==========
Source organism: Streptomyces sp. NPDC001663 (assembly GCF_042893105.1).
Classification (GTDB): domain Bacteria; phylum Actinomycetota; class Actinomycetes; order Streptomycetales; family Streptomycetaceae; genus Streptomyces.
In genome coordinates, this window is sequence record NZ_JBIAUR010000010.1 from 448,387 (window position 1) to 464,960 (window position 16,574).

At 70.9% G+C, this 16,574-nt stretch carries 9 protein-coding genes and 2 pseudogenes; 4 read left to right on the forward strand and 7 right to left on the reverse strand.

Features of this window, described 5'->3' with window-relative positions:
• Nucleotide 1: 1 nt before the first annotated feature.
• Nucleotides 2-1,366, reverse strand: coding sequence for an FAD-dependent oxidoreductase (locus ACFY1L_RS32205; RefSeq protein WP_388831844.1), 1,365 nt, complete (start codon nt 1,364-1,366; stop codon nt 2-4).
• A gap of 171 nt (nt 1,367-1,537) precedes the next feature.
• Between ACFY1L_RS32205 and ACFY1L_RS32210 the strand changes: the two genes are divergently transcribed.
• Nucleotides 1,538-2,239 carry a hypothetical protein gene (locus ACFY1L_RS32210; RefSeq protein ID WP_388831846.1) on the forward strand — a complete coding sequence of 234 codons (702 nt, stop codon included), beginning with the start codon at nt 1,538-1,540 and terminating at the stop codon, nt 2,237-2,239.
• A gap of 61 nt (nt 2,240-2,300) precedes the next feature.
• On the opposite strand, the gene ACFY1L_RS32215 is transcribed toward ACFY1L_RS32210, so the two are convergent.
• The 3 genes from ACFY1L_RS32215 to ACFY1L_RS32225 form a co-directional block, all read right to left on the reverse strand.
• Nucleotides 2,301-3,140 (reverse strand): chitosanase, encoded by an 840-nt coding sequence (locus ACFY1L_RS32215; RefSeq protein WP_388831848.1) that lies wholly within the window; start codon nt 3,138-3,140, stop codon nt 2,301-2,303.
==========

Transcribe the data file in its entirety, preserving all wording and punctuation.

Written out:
Source organism: Streptomyces sp. NPDC001663 (assembly GCF_042893105.1).
Classification (GTDB): domain Bacteria; phylum Actinomycetota; class Actinomycetes; order Streptomycetales; family Streptomycetaceae; genus Streptomyces.
In genome coordinates, this window is sequence record NZ_JBIAUR010000010.1 from 448,387 (window position 1) to 464,960 (window position 16,574).

At 70.9% G+C, this 16,574-nt stretch carries 9 protein-coding genes and 2 pseudogenes; 4 read left to right on the forward strand and 7 right to left on the reverse strand.

Features of this window, described 5'->3' with window-relative positions:
• Nucleotide 1: 1 nt before the first annotated feature.
• Nucleotides 2-1,366, reverse strand: coding sequence for an FAD-dependent oxidoreductase (locus ACFY1L_RS32205; RefSeq protein WP_388831844.1), 1,365 nt, complete (start codon nt 1,364-1,366; stop codon nt 2-4).
• A gap of 171 nt (nt 1,367-1,537) precedes the next feature.
• Between ACFY1L_RS32205 and ACFY1L_RS32210 the strand changes: the two genes are divergently transcribed.
• Nucleotides 1,538-2,239 carry a hypothetical protein gene (locus ACFY1L_RS32210; RefSeq protein ID WP_388831846.1) on the forward strand — a complete coding sequence of 234 codons (702 nt, stop codon included), beginning with the start codon at nt 1,538-1,540 and terminating at the stop codon, nt 2,237-2,239.
• A gap of 61 nt (nt 2,240-2,300) precedes the next feature.
• On the opposite strand, the gene ACFY1L_RS32215 is transcribed toward ACFY1L_RS32210, so the two are convergent.
• The 3 genes from ACFY1L_RS32215 to ACFY1L_RS32225 form a co-directional block, all read right to left on the reverse strand.
• Nucleotides 2,301-3,140 (reverse strand): chitosanase, encoded by an 840-nt coding sequence (locus ACFY1L_RS32215; RefSeq protein WP_388831848.1) that lies wholly within the window; start codon nt 3,138-3,140, stop codon nt 2,301-2,303.